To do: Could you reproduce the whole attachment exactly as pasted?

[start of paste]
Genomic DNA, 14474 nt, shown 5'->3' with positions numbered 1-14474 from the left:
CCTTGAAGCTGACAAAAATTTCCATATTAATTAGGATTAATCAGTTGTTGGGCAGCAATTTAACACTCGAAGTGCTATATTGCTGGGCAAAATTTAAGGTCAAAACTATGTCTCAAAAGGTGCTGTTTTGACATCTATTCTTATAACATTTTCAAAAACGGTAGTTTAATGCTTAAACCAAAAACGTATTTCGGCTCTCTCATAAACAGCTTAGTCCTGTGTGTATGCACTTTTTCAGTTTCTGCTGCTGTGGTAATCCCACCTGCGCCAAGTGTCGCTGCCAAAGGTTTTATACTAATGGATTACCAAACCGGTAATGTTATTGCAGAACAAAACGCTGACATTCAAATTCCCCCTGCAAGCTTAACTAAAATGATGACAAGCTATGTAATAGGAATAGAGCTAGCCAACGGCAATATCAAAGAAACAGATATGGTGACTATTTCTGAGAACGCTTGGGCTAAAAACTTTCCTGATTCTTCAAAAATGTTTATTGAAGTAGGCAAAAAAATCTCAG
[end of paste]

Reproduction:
Genomic DNA, 14474 nt, shown 5'->3' with positions numbered 1-14474 from the left:
CCTTGAAGCTGACAAAAATTTCCATATTAATTAGGATTAATCAGTTGTTGGGCAGCAATTTAACACTCGAAGTGCTATATTGCTGGGCAAAATTTAAGGTCAAAACTATGTCTCAAAAGGTGCTGTTTTGACATCTATTCTTATAACATTTTCAAAAACGGTAGTTTAATGCTTAAACCAAAAACGTATTTCGGCTCTCTCATAAACAGCTTAGTCCTGTGTGTATGCACTTTTTCAGTTTCTGCTGCTGTGGTAATCCCACCTGCGCCAAGTGTCGCTGCCAAAGGTTTTATACTAATGGATTACCAAACCGGTAATGTTATTGCAGAACAAAACGCTGACATTCAAATTCCCCCTGCAAGCTTAACTAAAATGATGACAAGCTATGTAATAGGAATAGAGCTAGCCAACGGCAATATCAAAGAAACAGATATGGTGACTATTTCTGAGAACGCTTGGGCTAAAAACTTTCCTGATTCTTCAAAAATGTTTATTGAAGTAGGCAAAAAAATCTCAG